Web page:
On August 19 during a pregame show, Fox Sports Ohio was coming out of a commercial break and Brennaman was unaware that his microphone was hot. He was heard on the air making a homophobic slur to one of the other broadcasters. While clips of his comment went viral, he went on the air as though nothing had happened, did a promotional commercial and broadcast the first four innings of the game. At that point, he did make an extensive apology on the air into the camera, (interrupted by calling a Reds home run) and then said that “I don’t know if I’m going to be putting on this headset again.”
The next morning, he made another statement through his media representative, apologizing for his inappropriate comments, admitting a terrible mistake — and saying he was sorry and was requesting grace and forgiveness. Later in the day, Fox Sports released a statement that he was terminated, and the Reds also apologized to the LGBTQ community.
While Brennaman’s apology contains a lot of the right phrases for an effective apology, that type of slur is interpreted by many as an unintentional failure of his integrity — his personal value system, a value system that would allow him to have the brutal word come easily to his lips when he doesn’t think anyone ‘important’ is paying attention.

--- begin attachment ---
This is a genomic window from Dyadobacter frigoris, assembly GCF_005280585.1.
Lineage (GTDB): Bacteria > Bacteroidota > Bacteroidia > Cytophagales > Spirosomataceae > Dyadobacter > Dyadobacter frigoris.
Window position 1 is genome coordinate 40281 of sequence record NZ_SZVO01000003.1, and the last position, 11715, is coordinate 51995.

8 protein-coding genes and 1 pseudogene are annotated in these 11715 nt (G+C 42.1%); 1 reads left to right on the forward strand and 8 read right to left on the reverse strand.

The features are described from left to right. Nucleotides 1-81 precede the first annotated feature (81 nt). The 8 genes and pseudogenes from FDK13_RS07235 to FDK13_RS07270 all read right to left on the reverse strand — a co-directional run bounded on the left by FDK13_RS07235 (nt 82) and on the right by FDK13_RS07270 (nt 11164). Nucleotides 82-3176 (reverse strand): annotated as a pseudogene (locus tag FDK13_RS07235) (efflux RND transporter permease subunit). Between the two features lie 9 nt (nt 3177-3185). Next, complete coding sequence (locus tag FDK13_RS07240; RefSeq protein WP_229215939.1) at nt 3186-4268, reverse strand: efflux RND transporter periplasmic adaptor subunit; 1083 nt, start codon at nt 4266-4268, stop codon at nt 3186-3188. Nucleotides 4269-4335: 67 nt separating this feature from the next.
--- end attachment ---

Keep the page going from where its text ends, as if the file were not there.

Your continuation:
Integrity violations of trust are far more difficult to repair in the short term, and the team and network simply can’t dismiss the possibility that Brennaman might say something similar again. Like many other broadcasters who have been dismissed for unacceptable language or poor personal behavior (Larry King, Charlie Rose, Matt Lauer, Al Franken), Brennaman had to go —and he knew it when he admitted on the air that his broadcasting career would likely be over.
Goodell’s apology is more complex to assess. On a YouTube show, “Uncomfortable Conversations with a Black Man,” Goodell spoke with host and former NFL linebacker Emmanuel Acho about how the NFL has handled recent racial protests, particularly the protest of the national anthem by Colin Kaepernick. In 2016, Kaepernick, then in his fifth season as a San Francisco 49er, began kneeling at the playing of the national anthem as a protest against racial injustice, police brutality and systematic oppression.